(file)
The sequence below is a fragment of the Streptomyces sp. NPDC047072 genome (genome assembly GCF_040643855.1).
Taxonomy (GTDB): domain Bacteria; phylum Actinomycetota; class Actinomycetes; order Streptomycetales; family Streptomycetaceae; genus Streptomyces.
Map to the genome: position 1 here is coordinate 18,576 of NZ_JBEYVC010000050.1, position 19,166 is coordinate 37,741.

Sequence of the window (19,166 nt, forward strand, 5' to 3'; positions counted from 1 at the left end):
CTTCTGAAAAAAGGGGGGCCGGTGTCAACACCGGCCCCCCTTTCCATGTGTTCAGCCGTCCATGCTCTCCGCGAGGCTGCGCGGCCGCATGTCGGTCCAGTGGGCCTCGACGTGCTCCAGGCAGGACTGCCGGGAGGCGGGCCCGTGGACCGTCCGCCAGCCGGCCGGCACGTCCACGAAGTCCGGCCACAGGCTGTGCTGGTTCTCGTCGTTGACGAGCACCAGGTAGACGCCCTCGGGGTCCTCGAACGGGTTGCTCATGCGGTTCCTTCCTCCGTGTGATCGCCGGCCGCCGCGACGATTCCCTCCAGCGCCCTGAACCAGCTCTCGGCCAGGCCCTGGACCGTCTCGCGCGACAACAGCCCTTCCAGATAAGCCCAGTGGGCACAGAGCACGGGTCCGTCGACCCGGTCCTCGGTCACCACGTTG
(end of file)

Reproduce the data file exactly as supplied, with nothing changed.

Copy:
The sequence below is a fragment of the Streptomyces sp. NPDC047072 genome (genome assembly GCF_040643855.1).
Taxonomy (GTDB): domain Bacteria; phylum Actinomycetota; class Actinomycetes; order Streptomycetales; family Streptomycetaceae; genus Streptomyces.
Map to the genome: position 1 here is coordinate 18,576 of NZ_JBEYVC010000050.1, position 19,166 is coordinate 37,741.

Sequence of the window (19,166 nt, forward strand, 5' to 3'; positions counted from 1 at the left end):
CTTCTGAAAAAAGGGGGGCCGGTGTCAACACCGGCCCCCCTTTCCATGTGTTCAGCCGTCCATGCTCTCCGCGAGGCTGCGCGGCCGCATGTCGGTCCAGTGGGCCTCGACGTGCTCCAGGCAGGACTGCCGGGAGGCGGGCCCGTGGACCGTCCGCCAGCCGGCCGGCACGTCCACGAAGTCCGGCCACAGGCTGTGCTGGTTCTCGTCGTTGACGAGCACCAGGTAGACGCCCTCGGGGTCCTCGAACGGGTTGCTCATGCGGTTCCTTCCTCCGTGTGATCGCCGGCCGCCGCGACGATTCCCTCCAGCGCCCTGAACCAGCTCTCGGCCAGGCCCTGGACCGTCTCGCGCGACAACAGCCCTTCCAGATAAGCCCAGTGGGCACAGAGCACGGGTCCGTCGACCCGGTCCTCGGTCACCACGTTG